When the Glamorgan Constabulary was formed in 1841 there was a pressing need across the county for suitable station houses for the new force. In his first report to the General Quarter Sessions of the Peace for the County, on 30th August 1841, the newly appointed Chief Constable, Captain Charles Frederick Napier, had emphasised that the existing facilities needed to be either completely replaced or upgraded. In towns such as Merthyr, prisoners were frequently held by constables at local public houses, given Napier’s assessment that cells, where available, were …totally unfit for the reception of such prisoners. Napier underlined the need for a station house with lock up cells in each of the main towns across the county. With regard to Bridgend, which was in the Ogmore District, he noted:
I propose making Bridgend the Station House for this District and the residence of the Superintendent… Bridgend being the central point it is highly desirable that a good station house should be erected, I would suggest that the building should contain a residence for the Constable, with offices for the Superintendent, and four cells [Record of the General Quarter Sessions of the Peace for the County of Glamorgan, held at the Pyle Inn on Monday 30 August 1841, ref.: DMM/CO/71].
Although it was agreed that a new Police Rate of £800 be raised specifically to fund the Constabulary, it was recognised that it would take time for suitable premises to be built in all areas. The situation in Bridgend was not addressed fully until 1845. The Glamorgan Archives holds the original plans for the new police station built at that time and much of the background correspondence dealing with the negotiation for its construction.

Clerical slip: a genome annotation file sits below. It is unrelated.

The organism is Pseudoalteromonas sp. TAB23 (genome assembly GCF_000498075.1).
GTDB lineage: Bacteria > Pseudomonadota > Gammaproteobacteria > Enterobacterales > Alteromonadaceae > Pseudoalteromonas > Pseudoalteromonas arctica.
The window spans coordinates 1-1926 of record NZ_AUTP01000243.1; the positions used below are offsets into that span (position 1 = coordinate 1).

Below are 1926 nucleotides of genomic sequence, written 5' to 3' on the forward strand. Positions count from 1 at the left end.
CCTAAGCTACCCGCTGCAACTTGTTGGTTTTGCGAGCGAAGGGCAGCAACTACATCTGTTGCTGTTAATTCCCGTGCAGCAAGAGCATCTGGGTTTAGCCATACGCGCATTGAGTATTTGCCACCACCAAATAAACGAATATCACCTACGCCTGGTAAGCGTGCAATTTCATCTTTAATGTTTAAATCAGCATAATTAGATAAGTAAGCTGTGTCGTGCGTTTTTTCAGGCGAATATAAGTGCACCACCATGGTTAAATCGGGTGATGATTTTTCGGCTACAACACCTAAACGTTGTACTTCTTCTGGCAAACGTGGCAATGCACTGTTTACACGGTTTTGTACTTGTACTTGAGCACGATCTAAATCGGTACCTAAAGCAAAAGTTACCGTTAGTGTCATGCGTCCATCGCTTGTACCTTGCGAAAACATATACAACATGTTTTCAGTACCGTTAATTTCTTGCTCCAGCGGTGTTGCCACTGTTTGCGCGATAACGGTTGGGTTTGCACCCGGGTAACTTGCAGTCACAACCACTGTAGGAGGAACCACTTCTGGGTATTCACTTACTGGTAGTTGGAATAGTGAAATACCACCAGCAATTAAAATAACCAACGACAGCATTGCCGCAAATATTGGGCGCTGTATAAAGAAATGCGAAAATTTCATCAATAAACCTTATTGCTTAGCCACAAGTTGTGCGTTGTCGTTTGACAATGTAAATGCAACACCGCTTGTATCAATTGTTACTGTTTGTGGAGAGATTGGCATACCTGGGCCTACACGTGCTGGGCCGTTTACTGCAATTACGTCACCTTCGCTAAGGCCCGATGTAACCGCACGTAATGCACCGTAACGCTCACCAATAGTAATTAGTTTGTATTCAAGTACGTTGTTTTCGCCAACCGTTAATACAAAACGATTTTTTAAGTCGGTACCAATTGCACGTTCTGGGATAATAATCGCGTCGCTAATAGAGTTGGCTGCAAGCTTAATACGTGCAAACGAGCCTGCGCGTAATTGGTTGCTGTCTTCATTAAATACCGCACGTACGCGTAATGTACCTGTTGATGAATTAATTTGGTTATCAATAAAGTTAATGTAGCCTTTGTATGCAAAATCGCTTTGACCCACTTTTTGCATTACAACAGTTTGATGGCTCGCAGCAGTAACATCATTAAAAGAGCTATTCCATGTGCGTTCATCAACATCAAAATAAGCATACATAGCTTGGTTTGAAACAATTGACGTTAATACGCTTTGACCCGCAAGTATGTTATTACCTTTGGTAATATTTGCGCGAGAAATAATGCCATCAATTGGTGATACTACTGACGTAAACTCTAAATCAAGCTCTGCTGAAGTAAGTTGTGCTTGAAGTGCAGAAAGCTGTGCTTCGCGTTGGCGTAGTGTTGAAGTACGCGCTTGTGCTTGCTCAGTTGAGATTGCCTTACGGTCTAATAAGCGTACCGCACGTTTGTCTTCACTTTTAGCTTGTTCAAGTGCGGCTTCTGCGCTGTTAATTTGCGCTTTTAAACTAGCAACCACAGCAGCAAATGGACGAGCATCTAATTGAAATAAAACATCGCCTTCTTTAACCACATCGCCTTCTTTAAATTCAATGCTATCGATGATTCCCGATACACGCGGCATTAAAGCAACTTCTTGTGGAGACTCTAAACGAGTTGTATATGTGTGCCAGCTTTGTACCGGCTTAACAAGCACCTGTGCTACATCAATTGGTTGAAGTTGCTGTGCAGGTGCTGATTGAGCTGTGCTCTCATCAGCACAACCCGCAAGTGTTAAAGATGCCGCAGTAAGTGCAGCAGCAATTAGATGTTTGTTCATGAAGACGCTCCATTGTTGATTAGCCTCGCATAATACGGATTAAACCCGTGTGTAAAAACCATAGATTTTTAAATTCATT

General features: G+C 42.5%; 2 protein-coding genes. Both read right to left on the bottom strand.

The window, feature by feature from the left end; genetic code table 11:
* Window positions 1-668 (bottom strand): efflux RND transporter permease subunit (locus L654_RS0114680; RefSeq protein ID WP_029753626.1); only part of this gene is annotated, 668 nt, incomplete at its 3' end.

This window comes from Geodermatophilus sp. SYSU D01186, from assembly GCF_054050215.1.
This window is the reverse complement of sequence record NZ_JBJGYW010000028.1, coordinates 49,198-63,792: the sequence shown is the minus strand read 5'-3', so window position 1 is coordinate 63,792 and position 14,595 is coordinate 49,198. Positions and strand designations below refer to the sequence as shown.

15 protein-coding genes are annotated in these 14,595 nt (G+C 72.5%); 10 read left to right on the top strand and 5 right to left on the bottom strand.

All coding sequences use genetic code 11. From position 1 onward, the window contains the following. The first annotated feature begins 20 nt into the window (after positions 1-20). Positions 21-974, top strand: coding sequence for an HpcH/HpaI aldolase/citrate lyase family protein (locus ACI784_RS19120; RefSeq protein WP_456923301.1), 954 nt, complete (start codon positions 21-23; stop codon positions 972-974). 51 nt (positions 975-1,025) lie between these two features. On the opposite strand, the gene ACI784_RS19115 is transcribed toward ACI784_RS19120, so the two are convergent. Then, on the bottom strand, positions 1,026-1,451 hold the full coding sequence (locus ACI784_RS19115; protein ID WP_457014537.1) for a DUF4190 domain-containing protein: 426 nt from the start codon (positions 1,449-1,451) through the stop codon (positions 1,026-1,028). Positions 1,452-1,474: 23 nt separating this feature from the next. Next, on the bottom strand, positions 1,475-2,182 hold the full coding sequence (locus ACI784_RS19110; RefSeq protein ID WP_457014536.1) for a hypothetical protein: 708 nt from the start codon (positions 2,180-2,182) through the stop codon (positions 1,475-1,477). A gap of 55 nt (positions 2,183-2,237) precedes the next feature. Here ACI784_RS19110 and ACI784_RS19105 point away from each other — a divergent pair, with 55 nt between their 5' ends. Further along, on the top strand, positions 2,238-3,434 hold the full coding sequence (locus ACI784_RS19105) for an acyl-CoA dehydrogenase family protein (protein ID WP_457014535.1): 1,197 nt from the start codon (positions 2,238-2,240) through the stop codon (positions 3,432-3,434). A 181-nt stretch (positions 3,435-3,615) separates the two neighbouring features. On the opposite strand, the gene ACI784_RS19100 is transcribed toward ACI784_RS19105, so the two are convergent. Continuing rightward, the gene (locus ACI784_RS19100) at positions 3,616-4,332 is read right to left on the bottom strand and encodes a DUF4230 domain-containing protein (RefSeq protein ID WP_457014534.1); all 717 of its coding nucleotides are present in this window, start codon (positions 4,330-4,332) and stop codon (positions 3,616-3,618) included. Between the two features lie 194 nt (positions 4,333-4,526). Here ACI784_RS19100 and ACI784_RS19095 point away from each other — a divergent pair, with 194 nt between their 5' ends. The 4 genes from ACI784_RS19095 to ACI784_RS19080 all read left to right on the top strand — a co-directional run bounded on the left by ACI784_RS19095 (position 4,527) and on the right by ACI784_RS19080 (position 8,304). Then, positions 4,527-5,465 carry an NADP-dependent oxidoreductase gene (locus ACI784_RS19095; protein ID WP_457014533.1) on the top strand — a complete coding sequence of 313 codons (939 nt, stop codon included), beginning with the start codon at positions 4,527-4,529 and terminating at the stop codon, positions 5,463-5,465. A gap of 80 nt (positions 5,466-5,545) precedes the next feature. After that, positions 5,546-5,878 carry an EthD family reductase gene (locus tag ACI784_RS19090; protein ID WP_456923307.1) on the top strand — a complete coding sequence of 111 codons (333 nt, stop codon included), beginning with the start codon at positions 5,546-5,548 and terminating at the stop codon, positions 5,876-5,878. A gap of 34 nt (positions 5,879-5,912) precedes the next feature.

The news, in 1843, that plans were afoot to build, through private subscription, a new town hall in Bridgend on land owned by the Earl of Dunraven presented an opportunity for a police station, cells and court room to be incorporated within the design.
A Committee of Magistrates had been established to oversee the building of police stations for the Constabulary. When this committee was approached, in 1843, by the group charged with the construction of the Bridgend Town Hall, it was soon agreed that facilities for the police and local magistrates could be provided in the basement of the Town Hall. The details of the arrangement agreed at that time are set out in the Record of the General Quarter Sessions of the peace held in Neath on 27 June 1843, held at the Glamorgan Archives.
… the Inhabitants of Bridgend (having previously determined to erect a Town Hall in that Town by private subscription) offered the Magistrates to provide on the basement story of the proposed Hall the necessary accommodation for the Police upon being paid by the County as much as a Police Station House, including the price of the Land, would have cost in any other situation in the Town.
A Meeting of the Committee of Magistrates was immediately afterwards held and they agreed to pay the subscribers to the Town Hall the sum of Three hundred and fifty pounds for providing such accommodation according to such plan and upon having a Lease of the Station House for a Thousand years at a Pepper Corn rent, granted to the County, the whole arrangement being subject to the approbation of the Secretary of State.
It is intended to set apart in the basement story two rooms viz ‘the Magistrates Room’ and the ‘Waiting Room’ adjoining, for the use of the Magistrates of the District they having at present no room in which to hold their Petty Sessions.
The Upper Story is intended to be used as a Public Hall with Judge’s and Jury Rooms.
That, save such as may be included under the head of ‘County Meetings and duly convened’, it shall not be used for any meeting of a political party, polemical, or controversial character or complexion [Record of the General Quarter Sessions of the Peace held at Neath on 27 June 1843, ref.: DMM/CO75/2].